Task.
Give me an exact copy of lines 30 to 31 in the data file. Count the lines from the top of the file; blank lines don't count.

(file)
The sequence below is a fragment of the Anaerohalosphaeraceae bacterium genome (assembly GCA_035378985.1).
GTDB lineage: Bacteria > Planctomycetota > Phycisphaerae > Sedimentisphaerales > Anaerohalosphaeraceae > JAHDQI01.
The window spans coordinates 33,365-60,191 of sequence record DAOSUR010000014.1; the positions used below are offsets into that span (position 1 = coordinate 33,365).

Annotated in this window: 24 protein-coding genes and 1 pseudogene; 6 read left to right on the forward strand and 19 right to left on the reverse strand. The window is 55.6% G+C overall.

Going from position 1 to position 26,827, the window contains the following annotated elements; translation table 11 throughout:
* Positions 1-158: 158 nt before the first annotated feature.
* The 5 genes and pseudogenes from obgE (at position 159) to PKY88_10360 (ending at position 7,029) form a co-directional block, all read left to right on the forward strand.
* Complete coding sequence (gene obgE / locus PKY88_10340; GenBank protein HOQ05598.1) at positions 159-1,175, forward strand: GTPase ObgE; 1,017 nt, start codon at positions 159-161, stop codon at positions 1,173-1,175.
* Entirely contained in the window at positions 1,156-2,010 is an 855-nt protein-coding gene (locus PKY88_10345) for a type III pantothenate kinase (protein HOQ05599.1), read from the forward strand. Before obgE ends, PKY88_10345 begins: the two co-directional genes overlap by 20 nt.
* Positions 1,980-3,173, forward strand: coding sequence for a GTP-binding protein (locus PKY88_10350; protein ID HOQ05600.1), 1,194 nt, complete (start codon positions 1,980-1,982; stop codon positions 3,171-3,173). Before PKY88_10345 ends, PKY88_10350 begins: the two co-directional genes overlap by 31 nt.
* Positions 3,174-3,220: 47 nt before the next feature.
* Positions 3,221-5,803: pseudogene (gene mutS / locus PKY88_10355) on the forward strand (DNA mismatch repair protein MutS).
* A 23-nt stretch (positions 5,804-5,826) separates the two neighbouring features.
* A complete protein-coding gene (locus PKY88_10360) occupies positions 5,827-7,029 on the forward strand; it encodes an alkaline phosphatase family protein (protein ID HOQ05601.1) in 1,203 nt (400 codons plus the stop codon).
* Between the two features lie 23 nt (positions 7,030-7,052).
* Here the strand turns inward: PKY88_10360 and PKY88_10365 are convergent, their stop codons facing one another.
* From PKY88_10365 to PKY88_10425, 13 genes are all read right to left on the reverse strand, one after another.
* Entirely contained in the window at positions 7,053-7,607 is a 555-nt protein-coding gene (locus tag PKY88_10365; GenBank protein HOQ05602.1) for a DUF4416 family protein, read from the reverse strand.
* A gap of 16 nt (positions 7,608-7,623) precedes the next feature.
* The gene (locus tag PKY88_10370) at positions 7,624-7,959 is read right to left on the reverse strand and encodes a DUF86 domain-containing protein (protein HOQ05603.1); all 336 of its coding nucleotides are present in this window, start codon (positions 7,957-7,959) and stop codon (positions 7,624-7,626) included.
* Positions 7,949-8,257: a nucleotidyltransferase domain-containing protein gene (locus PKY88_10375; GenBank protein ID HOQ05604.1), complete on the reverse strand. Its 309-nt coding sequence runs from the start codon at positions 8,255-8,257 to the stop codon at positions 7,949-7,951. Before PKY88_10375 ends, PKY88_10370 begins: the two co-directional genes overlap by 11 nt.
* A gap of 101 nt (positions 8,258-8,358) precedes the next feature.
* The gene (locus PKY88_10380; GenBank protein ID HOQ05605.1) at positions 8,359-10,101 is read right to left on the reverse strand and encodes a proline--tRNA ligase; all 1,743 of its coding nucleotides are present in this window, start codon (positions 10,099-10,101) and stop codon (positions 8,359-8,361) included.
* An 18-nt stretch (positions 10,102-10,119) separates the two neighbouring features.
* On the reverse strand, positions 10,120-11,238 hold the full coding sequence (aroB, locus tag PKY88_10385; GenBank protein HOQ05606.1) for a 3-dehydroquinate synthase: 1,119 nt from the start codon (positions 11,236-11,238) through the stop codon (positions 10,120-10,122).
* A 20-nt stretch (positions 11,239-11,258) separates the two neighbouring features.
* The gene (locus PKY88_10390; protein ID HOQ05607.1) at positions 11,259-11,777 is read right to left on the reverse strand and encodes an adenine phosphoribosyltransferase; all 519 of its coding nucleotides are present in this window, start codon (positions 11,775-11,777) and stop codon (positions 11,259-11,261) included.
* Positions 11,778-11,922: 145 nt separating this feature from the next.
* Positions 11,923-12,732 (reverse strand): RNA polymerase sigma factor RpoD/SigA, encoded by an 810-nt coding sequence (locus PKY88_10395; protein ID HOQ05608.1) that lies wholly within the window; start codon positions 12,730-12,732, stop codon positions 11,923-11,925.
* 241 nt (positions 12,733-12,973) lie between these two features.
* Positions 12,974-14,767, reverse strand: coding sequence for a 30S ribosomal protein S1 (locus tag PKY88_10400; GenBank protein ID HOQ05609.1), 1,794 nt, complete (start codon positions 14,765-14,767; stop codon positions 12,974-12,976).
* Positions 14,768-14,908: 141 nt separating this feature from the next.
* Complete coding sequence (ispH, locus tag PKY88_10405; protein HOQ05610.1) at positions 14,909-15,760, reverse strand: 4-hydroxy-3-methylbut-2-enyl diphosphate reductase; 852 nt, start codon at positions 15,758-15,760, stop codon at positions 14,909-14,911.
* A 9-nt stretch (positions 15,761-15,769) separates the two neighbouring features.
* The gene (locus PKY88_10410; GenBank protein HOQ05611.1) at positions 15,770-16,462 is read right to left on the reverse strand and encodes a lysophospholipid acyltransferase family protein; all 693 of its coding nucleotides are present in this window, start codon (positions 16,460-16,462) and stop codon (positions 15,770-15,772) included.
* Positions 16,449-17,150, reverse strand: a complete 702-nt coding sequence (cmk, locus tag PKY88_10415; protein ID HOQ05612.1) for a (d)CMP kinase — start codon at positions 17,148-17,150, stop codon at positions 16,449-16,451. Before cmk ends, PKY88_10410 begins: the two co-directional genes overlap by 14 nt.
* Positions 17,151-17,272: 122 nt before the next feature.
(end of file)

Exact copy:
* 241 nt (positions 12,733-12,973) lie between these two features.
* Positions 12,974-14,767, reverse strand: coding sequence for a 30S ribosomal protein S1 (locus tag PKY88_10400; GenBank protein ID HOQ05609.1), 1,794 nt, complete (start codon positions 14,765-14,767; stop codon positions 12,974-12,976).